In June, former President Bill Clinton assembled a gathering of U.S. mayors to discuss Chicago Mayor Rahm Emanuel’s Infrastructure Trust, a controversial new plan to boost public infrastructure projects through private investment. Yesterday, the discussion continued as Clinton convened a group of seven mayors in Tarrytown, N.Y. to examine how similar models of public-private partnerships may be implemented in cities across the U.S.
As cities labor under tighter budgets and growing deficits, turning over public infrastructure projects — from fixing roads to building better schools — to private investors has become an increasingly enticing option. The Chicago Infrastructure Trust was created as a way to provide the aging city with much-needed infrastructure without putting extra burdens on taxpayers. The five financing giants backing the trust — including J.P. Morgan Asset Management’s Infrastructure Investments group, Citibank, Citi Infrastructure Investors, Macquarie Infrastructure and Real Assets and Union Life Insurance Co. — would fork over $1.7 billion for a variety of infrastructure projects selected by a mayor-appointed board.
The board’s first priority is a $225 million project to provide energy retrofits to government buildings. The project is expected to generate a 20-percent energy savings, or $20 million a year, which will be used to repay investors.
Though other targets for improvement have been mentioned, information about what projects will follow the energy retrofits is limited, causing unease among city leaders and residents. Despite Emanuel’s calls for transparency with regard to the trust’s activities, some are concerned that the trust lacks the mechanisms necessary to enforce accountability on a day-to-day basis.
When it comes to the trust, transparency isn’t the only worry. Some fear that once control of public projects is given over to private interests, poorer Chicago neighborhoods may lose out on improvements since they offer less profit to investors.
If Chicago residents feel jaded toward privatization, it’s understandable. In 2008, former Mayor Richard M. Daley locked the city in a highly unpopular 75-year deal to lease the city’s parking meters. In exchange for a one-time payment of $1.15 billion, the city agreed to reimburse the meter company whenever a meter can’t be used, including during street repairs, utility work and festivals. The city has already accumulated $49.5 million in reimbursement fees, and with 71 years left on the lease, city officials are desperately looking for ways to limit such bills in the future.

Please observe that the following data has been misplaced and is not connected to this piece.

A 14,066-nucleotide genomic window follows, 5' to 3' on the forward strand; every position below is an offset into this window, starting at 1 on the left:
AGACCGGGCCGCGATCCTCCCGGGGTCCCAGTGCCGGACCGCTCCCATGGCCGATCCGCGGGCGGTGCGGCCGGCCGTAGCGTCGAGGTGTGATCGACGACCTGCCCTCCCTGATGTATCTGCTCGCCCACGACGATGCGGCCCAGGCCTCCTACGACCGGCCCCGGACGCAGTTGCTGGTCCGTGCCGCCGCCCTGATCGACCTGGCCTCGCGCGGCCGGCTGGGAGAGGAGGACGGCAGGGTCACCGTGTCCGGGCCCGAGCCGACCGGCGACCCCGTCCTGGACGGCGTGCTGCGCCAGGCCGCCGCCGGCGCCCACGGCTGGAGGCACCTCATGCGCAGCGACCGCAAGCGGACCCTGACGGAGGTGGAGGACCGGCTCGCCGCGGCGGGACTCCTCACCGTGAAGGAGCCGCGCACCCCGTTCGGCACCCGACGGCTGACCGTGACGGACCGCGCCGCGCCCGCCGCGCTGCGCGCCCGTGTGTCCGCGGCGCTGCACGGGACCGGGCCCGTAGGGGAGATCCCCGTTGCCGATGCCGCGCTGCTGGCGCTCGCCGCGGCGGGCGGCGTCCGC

Though public-private partnerships (PPPs) have caught on only recently in the U.S. as a way to fund infrastructure projects, they are widely used around the world to meet cities’ needs. PPPs got their start in the United Kingdom during the 1980s — there, called Private Finance Initiatives (PFIs) — and have since experienced enduring popularity. From 1999 to 2009, 700 PFI transactions were made in the UK, valued at a total $98 billion. Though the U.S. has gotten off to a slow start, with only 377 PPPs between 1985 and 2011, the use of PPPs in the U.S. has increased fivefold between 1998-2007 and 2008-10.
Transportation projects constitute a large portion of U.S. PPPs, reflecting a longtime struggle to bridge the funding gap for improving transit infrastructure nationwide. Virginia was a pioneer for PPP legislation in the U.S. when the state passed its Public-Private Transportation Act of 1995, a law that has since served as a model for 32 states.
In 2005, Chicago entered into a 99-year, $1.83 billion deal to lease its Skyway toll road, and in a similar deal a year later, Indiana received $3.8 billion to lease the Indiana Toll Road for 75 years. Though both deals have largely been considered successful, frustrated Indiana legislators have watched helplessly as toll fares have doubled for some users.
Elsewhere, roads have been leased with less success, sparking debate about the value of private control. The South Bay Expressway in San Diego, Calif. and the Greenville Southern Connector in S.C. both filed for bankruptcy after traffic and revenue failed to meet initial projections. The Camino Colombia Toll Road in Texas was foreclosed by a district court in 2003 — the first case of its kind in the U.S. — after effective revenues reached just 6 percent of projections.
Though U.S. PPPs are mostly employed to fund transportation projects, privately funded social infrastructure improvements may be on the rise. In 2010, the first non-transportation PPP in California was used to build, finance and maintain a new $492 million courthouse in Long Beach. On the opposite coast, public school officials in Yonkers, N.Y. have created a 15-year plan to rebuild or replace aging school buildings with private investment money. The project is expected to cost a hefty $1.7 billion, and investors’ returns would be repaid through future tax revenue.
Though private investment may not be a one-size-fits-all solution to deliver infrastructure projects, the idea could be a good place to start when it comes to finding alternative methods to bridge the funding gap.